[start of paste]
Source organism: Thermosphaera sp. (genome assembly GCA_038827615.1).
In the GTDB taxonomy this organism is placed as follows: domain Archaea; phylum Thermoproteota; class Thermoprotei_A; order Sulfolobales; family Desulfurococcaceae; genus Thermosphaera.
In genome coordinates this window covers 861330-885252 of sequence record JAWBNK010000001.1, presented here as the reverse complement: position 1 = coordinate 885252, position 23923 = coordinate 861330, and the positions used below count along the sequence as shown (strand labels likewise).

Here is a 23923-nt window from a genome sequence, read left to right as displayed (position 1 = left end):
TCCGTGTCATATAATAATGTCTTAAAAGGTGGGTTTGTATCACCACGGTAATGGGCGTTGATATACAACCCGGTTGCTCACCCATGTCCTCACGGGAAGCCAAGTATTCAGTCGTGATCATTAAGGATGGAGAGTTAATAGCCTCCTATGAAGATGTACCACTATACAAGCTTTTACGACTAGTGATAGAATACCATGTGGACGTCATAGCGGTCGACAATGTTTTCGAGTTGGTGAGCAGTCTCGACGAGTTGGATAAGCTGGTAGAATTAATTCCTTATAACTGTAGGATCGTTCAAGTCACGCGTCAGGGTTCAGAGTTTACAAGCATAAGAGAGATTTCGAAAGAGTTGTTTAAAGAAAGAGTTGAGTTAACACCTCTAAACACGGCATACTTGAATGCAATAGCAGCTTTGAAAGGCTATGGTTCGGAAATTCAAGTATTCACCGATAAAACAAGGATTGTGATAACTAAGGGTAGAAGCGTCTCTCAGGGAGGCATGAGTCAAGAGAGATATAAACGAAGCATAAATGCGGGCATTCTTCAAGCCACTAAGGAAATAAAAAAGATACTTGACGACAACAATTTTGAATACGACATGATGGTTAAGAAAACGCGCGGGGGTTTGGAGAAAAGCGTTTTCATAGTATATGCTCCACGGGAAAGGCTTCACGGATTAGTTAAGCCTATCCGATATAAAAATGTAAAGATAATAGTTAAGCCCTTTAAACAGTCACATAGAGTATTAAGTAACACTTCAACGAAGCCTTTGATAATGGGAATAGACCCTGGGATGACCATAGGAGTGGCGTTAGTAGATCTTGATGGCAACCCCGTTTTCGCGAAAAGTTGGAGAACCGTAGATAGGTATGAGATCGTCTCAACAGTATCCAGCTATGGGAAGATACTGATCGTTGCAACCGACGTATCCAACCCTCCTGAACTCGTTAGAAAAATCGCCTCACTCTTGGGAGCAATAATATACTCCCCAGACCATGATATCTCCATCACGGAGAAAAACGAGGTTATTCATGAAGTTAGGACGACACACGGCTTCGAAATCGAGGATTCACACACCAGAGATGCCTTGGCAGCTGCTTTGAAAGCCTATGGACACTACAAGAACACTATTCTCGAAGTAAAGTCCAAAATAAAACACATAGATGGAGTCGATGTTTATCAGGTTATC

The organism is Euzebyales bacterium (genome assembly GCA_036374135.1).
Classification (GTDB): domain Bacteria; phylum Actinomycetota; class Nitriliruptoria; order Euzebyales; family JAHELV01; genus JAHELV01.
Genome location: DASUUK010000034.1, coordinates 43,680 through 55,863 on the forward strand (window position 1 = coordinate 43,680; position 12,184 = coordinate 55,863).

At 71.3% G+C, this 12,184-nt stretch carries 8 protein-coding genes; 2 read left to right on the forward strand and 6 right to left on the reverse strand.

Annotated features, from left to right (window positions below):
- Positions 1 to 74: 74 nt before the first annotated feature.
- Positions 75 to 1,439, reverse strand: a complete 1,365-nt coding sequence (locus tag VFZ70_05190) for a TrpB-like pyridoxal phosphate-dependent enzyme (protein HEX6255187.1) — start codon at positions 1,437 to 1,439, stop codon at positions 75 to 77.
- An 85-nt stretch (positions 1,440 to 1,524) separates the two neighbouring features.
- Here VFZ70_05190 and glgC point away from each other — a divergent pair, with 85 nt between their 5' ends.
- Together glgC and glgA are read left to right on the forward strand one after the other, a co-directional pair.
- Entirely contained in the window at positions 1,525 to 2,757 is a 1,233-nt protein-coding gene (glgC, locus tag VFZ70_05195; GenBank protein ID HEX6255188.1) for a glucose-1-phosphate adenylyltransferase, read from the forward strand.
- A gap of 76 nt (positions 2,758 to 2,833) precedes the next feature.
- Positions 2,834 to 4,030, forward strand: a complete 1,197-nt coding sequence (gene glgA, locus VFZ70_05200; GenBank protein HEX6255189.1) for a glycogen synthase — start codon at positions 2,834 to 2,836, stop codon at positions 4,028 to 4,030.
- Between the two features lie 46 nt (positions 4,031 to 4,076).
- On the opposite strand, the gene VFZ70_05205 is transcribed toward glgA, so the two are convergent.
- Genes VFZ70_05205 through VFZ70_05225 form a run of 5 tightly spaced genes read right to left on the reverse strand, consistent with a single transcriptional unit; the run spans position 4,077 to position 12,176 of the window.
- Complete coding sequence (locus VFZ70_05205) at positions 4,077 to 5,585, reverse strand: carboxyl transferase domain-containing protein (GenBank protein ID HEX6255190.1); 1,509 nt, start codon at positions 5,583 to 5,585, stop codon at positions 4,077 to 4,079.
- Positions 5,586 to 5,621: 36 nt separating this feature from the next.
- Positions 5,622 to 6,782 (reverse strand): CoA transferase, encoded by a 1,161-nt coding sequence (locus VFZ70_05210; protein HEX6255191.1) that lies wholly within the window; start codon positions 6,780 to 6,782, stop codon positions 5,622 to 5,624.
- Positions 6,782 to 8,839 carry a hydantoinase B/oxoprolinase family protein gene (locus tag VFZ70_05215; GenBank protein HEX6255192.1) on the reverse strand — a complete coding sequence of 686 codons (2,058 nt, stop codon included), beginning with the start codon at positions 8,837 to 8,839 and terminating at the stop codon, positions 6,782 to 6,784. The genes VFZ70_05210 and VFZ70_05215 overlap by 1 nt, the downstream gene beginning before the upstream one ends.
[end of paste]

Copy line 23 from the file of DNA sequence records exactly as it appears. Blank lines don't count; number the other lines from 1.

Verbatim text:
- Positions 5,586 to 5,621: 36 nt separating this feature from the next.